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Friday, July 26, 2013

South Africa: Politics, Economy, and U.S. Relations

Nicolas Cook
Specialist in African Affairs

South Africa is a multi-racial, majority black southern African country of nearly 52 million. It held its first universal suffrage elections in 1994, after a transition from white minority rule under apartheid, a system of state-enforced racial segregation and socioeconomic discrimination. South Africa is influential regionally, due to its political engagement and trade and investment across Africa and its active role within the African Union. It is viewed as a U.S. strategic partner in Africa, despite periodic differences over some foreign policy issues. In late June 2013, President Obama traveled to South Africa after visiting Senegal, prior to a visit to Tanzania. The trip centered on U.S.-African partnership in the areas of trade and investment, development, democracy and youth leadership development, and peace and security. Key issues addressed in South Africa included bilateral political and economic ties, development cooperation, and shared U.S.-South African aims regarding conflict mitigation, increased trade and investment, and development across Africa.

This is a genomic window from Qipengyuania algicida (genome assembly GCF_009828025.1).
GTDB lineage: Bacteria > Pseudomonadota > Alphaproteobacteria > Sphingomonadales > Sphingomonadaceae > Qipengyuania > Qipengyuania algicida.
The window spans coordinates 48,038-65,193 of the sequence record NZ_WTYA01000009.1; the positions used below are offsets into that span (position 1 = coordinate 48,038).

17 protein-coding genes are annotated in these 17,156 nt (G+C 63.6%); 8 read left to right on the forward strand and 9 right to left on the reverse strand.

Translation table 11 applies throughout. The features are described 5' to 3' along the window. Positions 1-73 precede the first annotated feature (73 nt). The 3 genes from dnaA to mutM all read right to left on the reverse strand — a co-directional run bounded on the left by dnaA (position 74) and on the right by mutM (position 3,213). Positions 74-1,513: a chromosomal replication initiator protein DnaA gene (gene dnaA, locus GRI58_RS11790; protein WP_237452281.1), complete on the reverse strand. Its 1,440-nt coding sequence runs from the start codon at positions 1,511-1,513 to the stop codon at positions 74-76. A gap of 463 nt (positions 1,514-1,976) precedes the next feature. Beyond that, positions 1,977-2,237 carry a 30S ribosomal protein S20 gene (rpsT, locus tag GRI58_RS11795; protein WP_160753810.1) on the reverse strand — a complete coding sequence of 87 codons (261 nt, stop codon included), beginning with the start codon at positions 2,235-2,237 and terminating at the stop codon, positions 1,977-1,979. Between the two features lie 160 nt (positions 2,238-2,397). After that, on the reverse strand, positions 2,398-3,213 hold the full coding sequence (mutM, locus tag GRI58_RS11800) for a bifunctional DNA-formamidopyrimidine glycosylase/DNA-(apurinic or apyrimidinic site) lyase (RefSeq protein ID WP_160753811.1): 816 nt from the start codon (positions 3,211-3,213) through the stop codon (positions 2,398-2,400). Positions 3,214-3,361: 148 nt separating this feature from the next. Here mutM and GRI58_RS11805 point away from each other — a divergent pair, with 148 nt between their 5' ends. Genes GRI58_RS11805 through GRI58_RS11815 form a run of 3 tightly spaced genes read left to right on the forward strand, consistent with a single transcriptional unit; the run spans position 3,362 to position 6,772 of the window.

Congress has long been engaged with South Africa, notably during the anti-apartheid struggle, and with regard to post-apartheid socioeconomic development efforts, a key focus of bilateral ties. Since 1992, South Africa has been a leading recipient of U.S. foreign aid, mostly devoted to addressing HIV/AIDS and other health challenges. Aid oversight has drawn the bulk of South Africa-related congressional attention in recent years. U.S. policy makers are also increasingly focused on efforts to strengthen already growing U.S.-South African trade and investment ties. Other key areas of bilateral engagement include security cooperation and an ongoing U.S.-South African Strategic Dialogue. Established in 2010, the Dialogue centers on health, education, food security, law enforcement, trade, investment, and energy, among other issues.